Amazon gave iced scarves to warehouse employees to keep them working during the Seattle heatwave - but some staff reportedly left early because they couldn't cope

Amazon gave iced scarves to warehouse employees to keep them working during the Seattle heatwave - but some staff reportedly left early because they couldn't cope
Mark Lennihan/AP
  • Some Amazon warehouse staff in Seattle left work early because of the heatwave, The Seattle Times reported.
  • One worker said some workstation fans weren't working, and said Amazon had been "ill-prepared."
  • But another worker, at a different warehouse, said staff got iced neck scarves to keep them cool.

Some Amazon warehouse workers in Seattle haven't been able to cope with the huge heatwave hitting the Northwest, according to a report by The Seattle Times.

A worker at Amazon's massive fulfilment center in Kent told the publication that Amazon had been "ill-prepared" for the weather, and that some staff left early on Sunday because they couldn't handle the heat.

Temperatures reached 104 degrees Fahrenheit on Seattle on Sunday, and hit 108 on Monday.

The worker estimated that the temperature in the warehouse reached nearly 90 degrees Fahrenheit by midday Sunday, The Times reported.

Some workstations didn't have functioning fans, they told The Times.


An Amazon spokesperson told Insider that they company had installed climate control in its fulfillment centers "many years ago."

A seconder work, from a different warehouse in the same complex, told The Times that staff were given iced neck scarves and drinking water to help them cope. They said that Amazon had supplemented the usual giant rotating ceiling fans with "massive" floor fans.

They were "happy" with the temperature inside the warehouse, they said.

Read more: Amazon pays struggling employees as much as $30,000 to leave and never work at the company again, leaked documents show

The National Weather Service has issued excessive heat warnings on Washington, Oregon, and parts of Idaho. Portland, Oregon, recorded an 80-year high of 112 degrees over the weekend.


The first Amazon worker said that some departments had tried to boost productivity during the heatwave by holding "power hours," when managers try to pump up warehouse staff to work even harder for 60 minutes by rewarding the fastest workers with prizes, such as Amazon gift cards.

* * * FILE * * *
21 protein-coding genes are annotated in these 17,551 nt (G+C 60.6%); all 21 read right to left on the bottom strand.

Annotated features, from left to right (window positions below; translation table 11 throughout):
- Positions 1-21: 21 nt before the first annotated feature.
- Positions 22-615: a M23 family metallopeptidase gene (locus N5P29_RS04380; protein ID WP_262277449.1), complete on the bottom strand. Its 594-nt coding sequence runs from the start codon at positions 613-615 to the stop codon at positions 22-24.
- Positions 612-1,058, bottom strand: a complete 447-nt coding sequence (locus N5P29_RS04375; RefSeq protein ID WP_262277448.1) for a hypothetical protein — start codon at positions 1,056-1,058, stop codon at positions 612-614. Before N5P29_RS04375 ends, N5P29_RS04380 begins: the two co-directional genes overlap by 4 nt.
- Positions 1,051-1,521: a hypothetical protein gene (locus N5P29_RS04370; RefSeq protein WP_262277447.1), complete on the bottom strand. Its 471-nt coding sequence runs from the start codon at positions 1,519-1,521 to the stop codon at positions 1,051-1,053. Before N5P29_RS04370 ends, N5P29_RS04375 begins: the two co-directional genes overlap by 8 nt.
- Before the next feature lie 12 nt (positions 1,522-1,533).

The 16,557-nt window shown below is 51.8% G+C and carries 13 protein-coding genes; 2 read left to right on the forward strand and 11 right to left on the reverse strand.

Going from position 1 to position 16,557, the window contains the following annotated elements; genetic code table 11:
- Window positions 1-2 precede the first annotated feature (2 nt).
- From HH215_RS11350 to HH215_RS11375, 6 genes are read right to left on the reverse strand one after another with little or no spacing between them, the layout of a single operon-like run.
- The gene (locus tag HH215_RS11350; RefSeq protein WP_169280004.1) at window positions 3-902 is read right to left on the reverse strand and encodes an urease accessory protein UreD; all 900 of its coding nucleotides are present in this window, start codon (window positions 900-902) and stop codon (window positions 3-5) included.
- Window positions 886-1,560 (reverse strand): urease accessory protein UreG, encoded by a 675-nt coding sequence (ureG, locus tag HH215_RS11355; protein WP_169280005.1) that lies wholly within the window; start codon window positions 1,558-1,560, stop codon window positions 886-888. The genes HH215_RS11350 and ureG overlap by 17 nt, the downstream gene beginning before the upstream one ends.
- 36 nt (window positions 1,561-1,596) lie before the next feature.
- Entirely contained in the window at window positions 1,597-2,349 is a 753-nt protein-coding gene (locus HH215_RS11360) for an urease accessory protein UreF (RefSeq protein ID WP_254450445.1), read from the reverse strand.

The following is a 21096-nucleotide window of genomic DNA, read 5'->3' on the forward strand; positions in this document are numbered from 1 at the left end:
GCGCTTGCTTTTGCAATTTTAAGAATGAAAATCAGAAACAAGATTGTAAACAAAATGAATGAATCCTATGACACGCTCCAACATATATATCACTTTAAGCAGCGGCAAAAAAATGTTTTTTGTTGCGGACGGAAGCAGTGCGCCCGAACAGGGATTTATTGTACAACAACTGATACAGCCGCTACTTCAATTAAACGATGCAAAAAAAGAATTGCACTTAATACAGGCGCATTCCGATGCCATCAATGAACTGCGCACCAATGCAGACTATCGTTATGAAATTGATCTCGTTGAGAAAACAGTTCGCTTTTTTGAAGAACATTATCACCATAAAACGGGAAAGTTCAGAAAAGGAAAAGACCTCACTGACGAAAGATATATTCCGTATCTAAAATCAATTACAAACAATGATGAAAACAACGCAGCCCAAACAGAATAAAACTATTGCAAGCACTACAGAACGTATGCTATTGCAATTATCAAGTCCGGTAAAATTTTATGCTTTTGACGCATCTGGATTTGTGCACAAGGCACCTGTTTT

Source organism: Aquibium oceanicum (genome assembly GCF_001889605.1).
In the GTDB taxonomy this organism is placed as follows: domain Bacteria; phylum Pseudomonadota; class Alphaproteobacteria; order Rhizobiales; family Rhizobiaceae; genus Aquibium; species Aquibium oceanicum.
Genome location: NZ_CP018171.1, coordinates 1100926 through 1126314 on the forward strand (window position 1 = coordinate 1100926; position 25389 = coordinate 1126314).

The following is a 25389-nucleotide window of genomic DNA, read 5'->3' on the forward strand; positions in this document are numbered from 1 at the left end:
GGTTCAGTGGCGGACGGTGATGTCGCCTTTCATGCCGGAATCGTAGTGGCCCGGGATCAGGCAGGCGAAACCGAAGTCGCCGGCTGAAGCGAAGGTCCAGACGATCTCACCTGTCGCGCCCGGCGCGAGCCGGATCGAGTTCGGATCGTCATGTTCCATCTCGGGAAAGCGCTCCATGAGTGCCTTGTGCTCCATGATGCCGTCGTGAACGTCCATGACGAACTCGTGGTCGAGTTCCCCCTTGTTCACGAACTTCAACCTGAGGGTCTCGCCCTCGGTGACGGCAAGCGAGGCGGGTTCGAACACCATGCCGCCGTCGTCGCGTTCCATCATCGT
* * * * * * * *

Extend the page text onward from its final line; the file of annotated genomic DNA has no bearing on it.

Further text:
"I was sweating immediately," the worker said. "I'm really surprised at how ill-prepared they are, given we have known it would be this hot for a little bit now."

The Amazon spokesperson said that it constantly measured the temperature in the building and that its safety team monitored the temperature on each floor. "We're also making sure that everyone has easy access to water and can take time off if they choose to, though we're finding that many people prefer to be in our buildings because of the A/C," the spokesperson said.

The spokesperson didn't respond to The Times' questions about power hours or the temperatures inside the warehouse during the heatwave.

Amazon did not immediately respond to Insider's request for comment.


The second worker, who received the neck scarf, told the publication that they had been worried about how hot the warehouse would be, but that they were happy with how Amazon had handled the heatwave.

"If this is how it will be all summer, it will be just fine," they said.

Delivery drivers have been hit by the heatwave, too. The Times reported that Amazon told delivery contractors nationwide to give drivers extra breaks during the heatwave. It cited an email Amazon sent to delivery contractors.

The soaring heat has forced Pacific Northwest residents to head to cooling centers - in some cases with their pets - and bring farm animals inside.

Amazon is offering its Meeting Center on its South Lake Union campus as one of these cooling centers. City officials said the center was open from 10 a.m. to 8 p.m., with capacity for 1,000 people.